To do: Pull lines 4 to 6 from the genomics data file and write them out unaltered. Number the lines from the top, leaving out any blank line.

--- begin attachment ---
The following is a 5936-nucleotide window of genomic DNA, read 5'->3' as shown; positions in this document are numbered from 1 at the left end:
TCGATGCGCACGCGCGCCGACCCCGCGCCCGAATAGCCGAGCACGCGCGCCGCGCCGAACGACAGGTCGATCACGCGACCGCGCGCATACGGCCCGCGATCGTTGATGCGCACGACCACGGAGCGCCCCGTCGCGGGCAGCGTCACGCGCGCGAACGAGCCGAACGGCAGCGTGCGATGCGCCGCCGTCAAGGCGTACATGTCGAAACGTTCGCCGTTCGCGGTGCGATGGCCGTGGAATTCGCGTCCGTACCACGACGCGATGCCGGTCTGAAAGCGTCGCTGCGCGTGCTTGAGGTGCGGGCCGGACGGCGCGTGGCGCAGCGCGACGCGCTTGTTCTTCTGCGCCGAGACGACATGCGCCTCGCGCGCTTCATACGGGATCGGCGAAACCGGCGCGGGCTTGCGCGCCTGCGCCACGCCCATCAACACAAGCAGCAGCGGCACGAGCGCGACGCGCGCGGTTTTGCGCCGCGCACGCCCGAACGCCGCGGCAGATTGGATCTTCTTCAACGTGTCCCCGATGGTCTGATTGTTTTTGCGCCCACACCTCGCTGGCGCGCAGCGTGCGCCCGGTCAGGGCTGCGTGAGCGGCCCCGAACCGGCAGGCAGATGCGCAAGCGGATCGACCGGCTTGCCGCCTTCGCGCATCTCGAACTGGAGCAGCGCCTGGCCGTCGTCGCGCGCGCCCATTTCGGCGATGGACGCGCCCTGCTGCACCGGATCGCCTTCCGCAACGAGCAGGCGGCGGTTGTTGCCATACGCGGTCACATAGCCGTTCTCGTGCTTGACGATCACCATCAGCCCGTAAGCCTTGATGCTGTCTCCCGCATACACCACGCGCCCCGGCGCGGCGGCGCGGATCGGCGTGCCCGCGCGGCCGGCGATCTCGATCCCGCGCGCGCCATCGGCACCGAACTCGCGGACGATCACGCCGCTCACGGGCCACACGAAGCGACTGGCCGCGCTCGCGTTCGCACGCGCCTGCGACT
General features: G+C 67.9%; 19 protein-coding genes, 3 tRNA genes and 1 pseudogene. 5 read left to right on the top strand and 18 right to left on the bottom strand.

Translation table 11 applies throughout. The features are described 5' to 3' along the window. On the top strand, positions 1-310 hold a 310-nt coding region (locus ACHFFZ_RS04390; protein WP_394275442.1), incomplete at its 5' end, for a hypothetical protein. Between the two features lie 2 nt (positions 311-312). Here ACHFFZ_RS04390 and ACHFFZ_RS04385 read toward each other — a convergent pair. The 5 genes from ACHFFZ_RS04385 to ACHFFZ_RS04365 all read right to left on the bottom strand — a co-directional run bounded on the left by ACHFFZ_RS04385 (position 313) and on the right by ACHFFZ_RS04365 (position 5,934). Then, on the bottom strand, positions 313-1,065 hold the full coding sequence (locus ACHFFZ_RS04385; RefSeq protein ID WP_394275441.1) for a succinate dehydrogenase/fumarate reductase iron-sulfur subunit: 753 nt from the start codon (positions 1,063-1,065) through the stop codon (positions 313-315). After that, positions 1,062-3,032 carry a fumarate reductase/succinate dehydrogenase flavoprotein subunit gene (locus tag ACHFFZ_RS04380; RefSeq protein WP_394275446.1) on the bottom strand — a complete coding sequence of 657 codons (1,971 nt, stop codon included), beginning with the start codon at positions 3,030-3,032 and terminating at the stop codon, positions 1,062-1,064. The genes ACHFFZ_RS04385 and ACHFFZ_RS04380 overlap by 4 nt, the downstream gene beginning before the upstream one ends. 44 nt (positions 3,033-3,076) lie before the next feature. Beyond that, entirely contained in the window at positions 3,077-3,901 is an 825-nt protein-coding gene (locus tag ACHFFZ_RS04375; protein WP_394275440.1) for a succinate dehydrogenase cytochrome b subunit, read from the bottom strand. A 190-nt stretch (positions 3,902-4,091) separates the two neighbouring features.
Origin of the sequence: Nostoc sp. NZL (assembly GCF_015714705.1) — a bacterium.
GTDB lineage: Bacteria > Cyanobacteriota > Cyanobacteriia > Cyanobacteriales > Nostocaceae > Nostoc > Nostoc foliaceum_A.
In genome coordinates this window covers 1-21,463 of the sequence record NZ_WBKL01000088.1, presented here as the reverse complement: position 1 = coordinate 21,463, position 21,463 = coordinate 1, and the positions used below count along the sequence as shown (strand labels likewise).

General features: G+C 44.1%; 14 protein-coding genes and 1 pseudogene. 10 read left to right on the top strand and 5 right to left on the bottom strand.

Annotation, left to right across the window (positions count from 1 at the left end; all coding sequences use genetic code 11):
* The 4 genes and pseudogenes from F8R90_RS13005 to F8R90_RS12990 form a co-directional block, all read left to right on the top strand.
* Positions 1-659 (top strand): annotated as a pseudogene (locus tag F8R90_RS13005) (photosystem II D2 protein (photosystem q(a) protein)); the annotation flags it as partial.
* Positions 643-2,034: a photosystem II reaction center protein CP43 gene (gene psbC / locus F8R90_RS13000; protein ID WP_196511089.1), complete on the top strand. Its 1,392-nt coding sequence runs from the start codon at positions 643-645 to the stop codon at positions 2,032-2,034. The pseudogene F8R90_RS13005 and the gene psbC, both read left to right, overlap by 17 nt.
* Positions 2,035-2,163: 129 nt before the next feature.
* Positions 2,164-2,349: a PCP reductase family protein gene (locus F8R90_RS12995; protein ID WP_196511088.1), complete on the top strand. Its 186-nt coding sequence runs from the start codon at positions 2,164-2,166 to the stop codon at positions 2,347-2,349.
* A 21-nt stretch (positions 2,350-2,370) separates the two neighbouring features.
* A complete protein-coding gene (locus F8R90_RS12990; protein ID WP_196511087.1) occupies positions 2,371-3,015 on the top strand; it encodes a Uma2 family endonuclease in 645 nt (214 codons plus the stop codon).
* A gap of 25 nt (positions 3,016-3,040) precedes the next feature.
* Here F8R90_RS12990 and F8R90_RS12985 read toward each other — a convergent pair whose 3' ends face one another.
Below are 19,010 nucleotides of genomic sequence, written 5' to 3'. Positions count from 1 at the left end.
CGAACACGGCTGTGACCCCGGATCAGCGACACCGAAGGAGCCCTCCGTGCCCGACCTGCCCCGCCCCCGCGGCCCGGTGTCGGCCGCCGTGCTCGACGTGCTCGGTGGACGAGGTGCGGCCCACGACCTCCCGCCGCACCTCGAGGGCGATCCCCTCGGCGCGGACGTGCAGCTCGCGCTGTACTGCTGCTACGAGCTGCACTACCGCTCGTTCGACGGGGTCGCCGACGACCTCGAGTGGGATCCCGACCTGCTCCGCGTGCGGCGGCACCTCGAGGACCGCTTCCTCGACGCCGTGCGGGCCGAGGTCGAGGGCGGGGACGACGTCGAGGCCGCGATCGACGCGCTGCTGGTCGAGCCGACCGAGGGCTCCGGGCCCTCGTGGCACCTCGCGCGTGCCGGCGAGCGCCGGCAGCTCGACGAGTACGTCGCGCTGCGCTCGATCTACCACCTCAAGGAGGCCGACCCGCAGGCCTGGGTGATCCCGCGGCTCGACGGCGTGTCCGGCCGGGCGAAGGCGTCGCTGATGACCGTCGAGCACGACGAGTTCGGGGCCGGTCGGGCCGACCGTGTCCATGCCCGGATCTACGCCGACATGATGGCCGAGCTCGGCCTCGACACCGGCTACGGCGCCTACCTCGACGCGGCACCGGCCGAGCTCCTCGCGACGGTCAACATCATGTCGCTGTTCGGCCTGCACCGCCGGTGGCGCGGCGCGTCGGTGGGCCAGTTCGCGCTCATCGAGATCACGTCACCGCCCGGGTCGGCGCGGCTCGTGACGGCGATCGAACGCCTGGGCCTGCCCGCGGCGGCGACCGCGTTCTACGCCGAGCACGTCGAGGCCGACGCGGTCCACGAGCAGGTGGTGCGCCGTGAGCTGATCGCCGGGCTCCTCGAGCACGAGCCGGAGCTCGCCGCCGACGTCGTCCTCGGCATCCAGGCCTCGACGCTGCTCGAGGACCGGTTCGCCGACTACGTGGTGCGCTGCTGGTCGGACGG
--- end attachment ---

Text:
Translation table 11 applies throughout. The features are described 5' to 3' along the window. On the top strand, positions 1-310 hold a 310-nt coding region (locus ACHFFZ_RS04390; protein WP_394275442.1), incomplete at its 5' end, for a hypothetical protein. Between the two features lie 2 nt (positions 311-312). Here ACHFFZ_RS04390 and ACHFFZ_RS04385 read toward each other — a convergent pair. The 5 genes from ACHFFZ_RS04385 to ACHFFZ_RS04365 all read right to left on the bottom strand — a co-directional run bounded on the left by ACHFFZ_RS04385 (position 313) and on the right by ACHFFZ_RS04365 (position 5,934). Then, on the bottom strand, positions 313-1,065 hold the full coding sequence (locus ACHFFZ_RS04385; RefSeq protein ID WP_394275441.1) for a succinate dehydrogenase/fumarate reductase iron-sulfur subunit: 753 nt from the start codon (positions 1,063-1,065) through the stop codon (positions 313-315). After that, positions 1,062-3,032 carry a fumarate reductase/succinate dehydrogenase flavoprotein subunit gene (locus tag ACHFFZ_RS04380; RefSeq protein WP_394275446.1) on the bottom strand — a complete coding sequence of 657 codons (1,971 nt, stop codon included), beginning with the start codon at positions 3,030-3,032 and terminating at the stop codon, positions 1,062-1,064. The genes ACHFFZ_RS04385 and ACHFFZ_RS04380 overlap by 4 nt, the downstream gene beginning before the upstream one ends. 44 nt (positions 3,033-3,076) lie before the next feature. Beyond that, entirely contained in the window at positions 3,077-3,901 is an 825-nt protein-coding gene (locus tag ACHFFZ_RS04375; protein WP_394275440.1) for a succinate dehydrogenase cytochrome b subunit, read from the bottom strand. A 190-nt stretch (positions 3,902-4,091) separates the two neighbouring features.
Origin of the sequence: Nostoc sp. NZL (assembly GCF_015714705.1) — a bacterium.
GTDB lineage: Bacteria > Cyanobacteriota > Cyanobacteriia > Cyanobacteriales > Nostocaceae > Nostoc > Nostoc foliaceum_A.